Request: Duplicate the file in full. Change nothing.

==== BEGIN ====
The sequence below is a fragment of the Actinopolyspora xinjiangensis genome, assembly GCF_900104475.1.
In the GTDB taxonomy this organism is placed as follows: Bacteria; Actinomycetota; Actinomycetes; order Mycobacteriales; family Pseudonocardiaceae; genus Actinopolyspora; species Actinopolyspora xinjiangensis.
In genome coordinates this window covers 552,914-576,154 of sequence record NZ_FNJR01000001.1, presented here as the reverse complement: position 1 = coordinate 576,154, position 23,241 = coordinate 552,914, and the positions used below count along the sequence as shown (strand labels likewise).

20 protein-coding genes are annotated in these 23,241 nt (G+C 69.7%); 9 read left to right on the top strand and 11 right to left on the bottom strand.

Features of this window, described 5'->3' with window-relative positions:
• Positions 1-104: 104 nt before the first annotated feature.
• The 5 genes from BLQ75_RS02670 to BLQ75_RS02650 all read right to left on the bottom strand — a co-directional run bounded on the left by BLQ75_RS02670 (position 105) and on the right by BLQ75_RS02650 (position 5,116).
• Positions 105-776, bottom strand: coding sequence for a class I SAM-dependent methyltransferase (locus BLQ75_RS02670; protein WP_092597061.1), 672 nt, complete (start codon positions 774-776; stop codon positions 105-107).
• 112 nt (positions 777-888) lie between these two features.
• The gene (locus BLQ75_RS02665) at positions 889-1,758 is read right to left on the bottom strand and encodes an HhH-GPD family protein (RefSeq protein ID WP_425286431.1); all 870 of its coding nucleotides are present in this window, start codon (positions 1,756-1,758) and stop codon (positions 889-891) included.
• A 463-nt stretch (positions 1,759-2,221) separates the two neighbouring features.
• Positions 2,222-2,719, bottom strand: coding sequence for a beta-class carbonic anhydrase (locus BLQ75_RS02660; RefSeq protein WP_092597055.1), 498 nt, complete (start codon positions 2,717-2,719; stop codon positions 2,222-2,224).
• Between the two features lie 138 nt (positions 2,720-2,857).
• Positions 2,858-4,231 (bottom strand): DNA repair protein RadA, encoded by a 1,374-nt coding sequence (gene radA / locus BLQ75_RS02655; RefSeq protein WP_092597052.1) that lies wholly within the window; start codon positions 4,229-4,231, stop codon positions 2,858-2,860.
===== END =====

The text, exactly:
The sequence below is a fragment of the Actinopolyspora xinjiangensis genome, assembly GCF_900104475.1.
In the GTDB taxonomy this organism is placed as follows: Bacteria; Actinomycetota; Actinomycetes; order Mycobacteriales; family Pseudonocardiaceae; genus Actinopolyspora; species Actinopolyspora xinjiangensis.
In genome coordinates this window covers 552,914-576,154 of sequence record NZ_FNJR01000001.1, presented here as the reverse complement: position 1 = coordinate 576,154, position 23,241 = coordinate 552,914, and the positions used below count along the sequence as shown (strand labels likewise).

20 protein-coding genes are annotated in these 23,241 nt (G+C 69.7%); 9 read left to right on the top strand and 11 right to left on the bottom strand.

Features of this window, described 5'->3' with window-relative positions:
• Positions 1-104: 104 nt before the first annotated feature.
• The 5 genes from BLQ75_RS02670 to BLQ75_RS02650 all read right to left on the bottom strand — a co-directional run bounded on the left by BLQ75_RS02670 (position 105) and on the right by BLQ75_RS02650 (position 5,116).
• Positions 105-776, bottom strand: coding sequence for a class I SAM-dependent methyltransferase (locus BLQ75_RS02670; protein WP_092597061.1), 672 nt, complete (start codon positions 774-776; stop codon positions 105-107).
• 112 nt (positions 777-888) lie between these two features.
• The gene (locus BLQ75_RS02665) at positions 889-1,758 is read right to left on the bottom strand and encodes an HhH-GPD family protein (RefSeq protein ID WP_425286431.1); all 870 of its coding nucleotides are present in this window, start codon (positions 1,756-1,758) and stop codon (positions 889-891) included.
• A 463-nt stretch (positions 1,759-2,221) separates the two neighbouring features.
• Positions 2,222-2,719, bottom strand: coding sequence for a beta-class carbonic anhydrase (locus BLQ75_RS02660; RefSeq protein WP_092597055.1), 498 nt, complete (start codon positions 2,717-2,719; stop codon positions 2,222-2,224).
• Between the two features lie 138 nt (positions 2,720-2,857).
• Positions 2,858-4,231 (bottom strand): DNA repair protein RadA, encoded by a 1,374-nt coding sequence (gene radA / locus BLQ75_RS02655; RefSeq protein WP_092597052.1) that lies wholly within the window; start codon positions 4,229-4,231, stop codon positions 2,858-2,860.